Moore's law and hard disks

You may have seen this week that Hitachi announced its new 400 GB hard disk: Hitachi Pushes Hard Drive to 400GB. This drive uses 5 platters and stores data at a density of 61.7 gigabits per square inch. Hard disks have been doubling in capacity for decades at a pace better than Moore's Law, but people write to me constantly to say, "it won't last -- we are about to bump into physical limits and Moore's Law will end."

IBM has announced a new technique that will help hard disk capacity continue on a Moore's Law track for several years to come: Hot Tip Boosts Disk Capacity. From the article:So today's technology is storing about 60 GB per square inch. IBM has a prototype disk that can store 400 GB per square inch. That would allow the creation of 2.6 terabyte drives. One terabit per square inch would allow the creation of 7 terabyte drives.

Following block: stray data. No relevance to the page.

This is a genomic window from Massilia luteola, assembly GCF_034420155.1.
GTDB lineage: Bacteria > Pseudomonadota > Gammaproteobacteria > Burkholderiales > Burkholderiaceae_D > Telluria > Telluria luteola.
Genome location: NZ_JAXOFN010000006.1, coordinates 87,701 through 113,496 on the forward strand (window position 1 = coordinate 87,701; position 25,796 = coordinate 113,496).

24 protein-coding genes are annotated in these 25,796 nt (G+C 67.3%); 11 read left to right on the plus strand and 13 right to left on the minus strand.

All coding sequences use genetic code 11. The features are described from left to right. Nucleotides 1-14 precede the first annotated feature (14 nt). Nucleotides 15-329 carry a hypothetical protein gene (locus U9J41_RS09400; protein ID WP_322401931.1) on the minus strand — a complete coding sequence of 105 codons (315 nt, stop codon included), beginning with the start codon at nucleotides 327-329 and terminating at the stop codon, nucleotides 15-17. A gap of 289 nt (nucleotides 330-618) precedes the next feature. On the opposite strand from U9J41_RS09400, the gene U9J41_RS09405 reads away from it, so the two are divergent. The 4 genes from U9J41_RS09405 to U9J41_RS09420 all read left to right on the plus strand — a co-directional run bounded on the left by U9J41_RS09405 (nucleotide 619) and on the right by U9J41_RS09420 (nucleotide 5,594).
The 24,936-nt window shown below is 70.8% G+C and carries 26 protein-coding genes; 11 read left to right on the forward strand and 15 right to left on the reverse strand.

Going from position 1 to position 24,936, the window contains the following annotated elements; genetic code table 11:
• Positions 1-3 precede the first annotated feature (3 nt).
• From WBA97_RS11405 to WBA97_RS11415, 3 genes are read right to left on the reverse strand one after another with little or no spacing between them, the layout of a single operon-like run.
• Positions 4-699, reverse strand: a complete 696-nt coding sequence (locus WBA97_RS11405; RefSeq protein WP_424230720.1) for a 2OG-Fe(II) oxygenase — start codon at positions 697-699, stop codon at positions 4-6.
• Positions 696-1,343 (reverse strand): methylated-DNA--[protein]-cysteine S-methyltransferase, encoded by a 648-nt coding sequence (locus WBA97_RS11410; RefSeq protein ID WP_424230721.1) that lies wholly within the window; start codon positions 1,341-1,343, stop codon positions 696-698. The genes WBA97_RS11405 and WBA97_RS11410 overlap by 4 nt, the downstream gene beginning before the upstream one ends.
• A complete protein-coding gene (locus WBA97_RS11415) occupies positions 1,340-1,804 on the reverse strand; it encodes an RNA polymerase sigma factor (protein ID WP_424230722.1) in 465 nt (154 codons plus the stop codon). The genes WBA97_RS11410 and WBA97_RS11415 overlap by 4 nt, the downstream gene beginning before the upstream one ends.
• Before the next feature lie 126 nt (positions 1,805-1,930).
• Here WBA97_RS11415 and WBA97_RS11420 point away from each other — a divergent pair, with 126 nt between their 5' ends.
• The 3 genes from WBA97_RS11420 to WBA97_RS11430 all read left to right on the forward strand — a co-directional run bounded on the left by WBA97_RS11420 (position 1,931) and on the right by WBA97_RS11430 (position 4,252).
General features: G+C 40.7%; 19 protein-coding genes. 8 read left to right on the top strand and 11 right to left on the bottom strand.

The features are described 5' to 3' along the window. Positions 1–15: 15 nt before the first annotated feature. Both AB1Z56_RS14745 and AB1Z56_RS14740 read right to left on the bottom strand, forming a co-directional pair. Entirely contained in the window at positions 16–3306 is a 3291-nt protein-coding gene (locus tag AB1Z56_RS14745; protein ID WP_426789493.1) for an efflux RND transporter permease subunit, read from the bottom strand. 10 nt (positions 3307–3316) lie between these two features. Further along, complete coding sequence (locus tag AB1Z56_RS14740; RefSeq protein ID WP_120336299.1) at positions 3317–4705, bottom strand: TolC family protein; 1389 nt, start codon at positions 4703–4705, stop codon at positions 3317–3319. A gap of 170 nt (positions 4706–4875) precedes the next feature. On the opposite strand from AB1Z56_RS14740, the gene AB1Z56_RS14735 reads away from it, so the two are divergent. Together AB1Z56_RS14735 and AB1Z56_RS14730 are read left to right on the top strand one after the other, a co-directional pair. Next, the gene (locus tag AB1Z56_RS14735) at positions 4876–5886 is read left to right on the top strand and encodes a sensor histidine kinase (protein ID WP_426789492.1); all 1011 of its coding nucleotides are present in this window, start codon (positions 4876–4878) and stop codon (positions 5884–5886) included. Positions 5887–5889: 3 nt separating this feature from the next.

Imagine a home computer with a $200 hard disk in it that can store 7 terabytes. If it arrives in 10 years, that would be right on schedule.

The thing about Moore's law is that there are thousands and thousands of scientists and engineers working on advancements every day. And once robots actually start adding to the creativity pool, Moore's law may even accelerate.

See also this post, this post and this one

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